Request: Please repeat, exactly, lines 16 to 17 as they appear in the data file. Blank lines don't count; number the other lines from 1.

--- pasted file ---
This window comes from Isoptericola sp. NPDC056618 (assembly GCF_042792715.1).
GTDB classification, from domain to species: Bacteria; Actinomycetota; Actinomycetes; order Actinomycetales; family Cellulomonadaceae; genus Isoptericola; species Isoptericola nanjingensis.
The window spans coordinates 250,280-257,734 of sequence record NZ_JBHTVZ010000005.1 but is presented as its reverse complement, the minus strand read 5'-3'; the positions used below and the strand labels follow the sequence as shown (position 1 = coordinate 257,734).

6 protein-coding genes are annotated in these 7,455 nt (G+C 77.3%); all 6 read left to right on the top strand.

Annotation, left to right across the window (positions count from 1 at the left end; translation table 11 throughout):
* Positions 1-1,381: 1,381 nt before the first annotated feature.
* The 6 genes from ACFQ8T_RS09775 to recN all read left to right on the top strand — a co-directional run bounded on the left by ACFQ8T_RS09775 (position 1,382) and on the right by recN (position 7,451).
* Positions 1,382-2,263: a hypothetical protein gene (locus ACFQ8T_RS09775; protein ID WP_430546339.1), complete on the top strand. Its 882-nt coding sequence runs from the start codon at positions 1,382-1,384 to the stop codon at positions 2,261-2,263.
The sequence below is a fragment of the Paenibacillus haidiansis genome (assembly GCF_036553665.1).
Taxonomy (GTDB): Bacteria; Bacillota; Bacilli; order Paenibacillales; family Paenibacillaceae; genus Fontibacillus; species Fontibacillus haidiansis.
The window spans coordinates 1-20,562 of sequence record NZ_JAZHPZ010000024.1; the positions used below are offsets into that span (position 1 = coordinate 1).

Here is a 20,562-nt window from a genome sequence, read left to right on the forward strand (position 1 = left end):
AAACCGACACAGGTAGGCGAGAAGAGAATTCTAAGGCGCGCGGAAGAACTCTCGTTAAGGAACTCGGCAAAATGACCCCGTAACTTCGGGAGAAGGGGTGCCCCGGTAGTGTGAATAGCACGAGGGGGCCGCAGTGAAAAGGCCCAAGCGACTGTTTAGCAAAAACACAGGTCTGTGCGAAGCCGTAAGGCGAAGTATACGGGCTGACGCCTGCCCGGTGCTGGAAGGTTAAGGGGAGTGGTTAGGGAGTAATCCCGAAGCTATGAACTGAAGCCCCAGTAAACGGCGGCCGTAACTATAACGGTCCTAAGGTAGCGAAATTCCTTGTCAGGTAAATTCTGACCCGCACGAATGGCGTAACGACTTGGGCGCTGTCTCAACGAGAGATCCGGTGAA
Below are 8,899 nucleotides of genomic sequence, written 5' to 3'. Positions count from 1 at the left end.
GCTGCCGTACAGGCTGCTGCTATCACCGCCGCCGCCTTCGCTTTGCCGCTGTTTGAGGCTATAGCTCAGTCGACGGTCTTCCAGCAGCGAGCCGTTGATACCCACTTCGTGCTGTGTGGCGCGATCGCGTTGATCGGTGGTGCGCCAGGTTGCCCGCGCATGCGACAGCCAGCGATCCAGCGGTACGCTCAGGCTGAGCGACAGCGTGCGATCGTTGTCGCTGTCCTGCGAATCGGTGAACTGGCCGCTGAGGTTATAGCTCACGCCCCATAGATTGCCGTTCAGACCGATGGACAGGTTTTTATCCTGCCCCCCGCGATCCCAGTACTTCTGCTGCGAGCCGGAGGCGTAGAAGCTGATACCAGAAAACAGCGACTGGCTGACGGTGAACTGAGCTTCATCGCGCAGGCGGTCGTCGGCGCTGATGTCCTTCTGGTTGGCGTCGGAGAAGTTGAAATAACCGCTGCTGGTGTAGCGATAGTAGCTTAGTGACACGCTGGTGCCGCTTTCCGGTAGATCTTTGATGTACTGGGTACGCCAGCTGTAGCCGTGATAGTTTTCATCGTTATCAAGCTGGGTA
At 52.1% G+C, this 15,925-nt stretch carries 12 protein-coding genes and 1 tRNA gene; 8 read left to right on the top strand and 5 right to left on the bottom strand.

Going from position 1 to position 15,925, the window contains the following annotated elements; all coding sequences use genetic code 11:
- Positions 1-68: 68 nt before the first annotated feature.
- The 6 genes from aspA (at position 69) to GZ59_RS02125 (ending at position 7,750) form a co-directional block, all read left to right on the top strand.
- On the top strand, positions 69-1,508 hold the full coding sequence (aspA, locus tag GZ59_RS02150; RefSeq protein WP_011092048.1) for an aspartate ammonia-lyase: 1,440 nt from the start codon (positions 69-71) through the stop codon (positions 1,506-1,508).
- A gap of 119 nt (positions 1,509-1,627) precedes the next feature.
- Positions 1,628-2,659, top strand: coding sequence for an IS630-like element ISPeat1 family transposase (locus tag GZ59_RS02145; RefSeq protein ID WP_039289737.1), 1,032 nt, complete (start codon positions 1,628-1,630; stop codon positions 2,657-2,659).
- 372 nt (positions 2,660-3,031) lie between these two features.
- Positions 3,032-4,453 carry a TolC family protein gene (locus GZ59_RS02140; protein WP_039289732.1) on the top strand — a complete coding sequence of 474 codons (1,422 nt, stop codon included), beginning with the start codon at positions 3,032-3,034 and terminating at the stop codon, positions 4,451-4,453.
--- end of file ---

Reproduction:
At 52.1% G+C, this 15,925-nt stretch carries 12 protein-coding genes and 1 tRNA gene; 8 read left to right on the top strand and 5 right to left on the bottom strand.

Going from position 1 to position 15,925, the window contains the following annotated elements; all coding sequences use genetic code 11: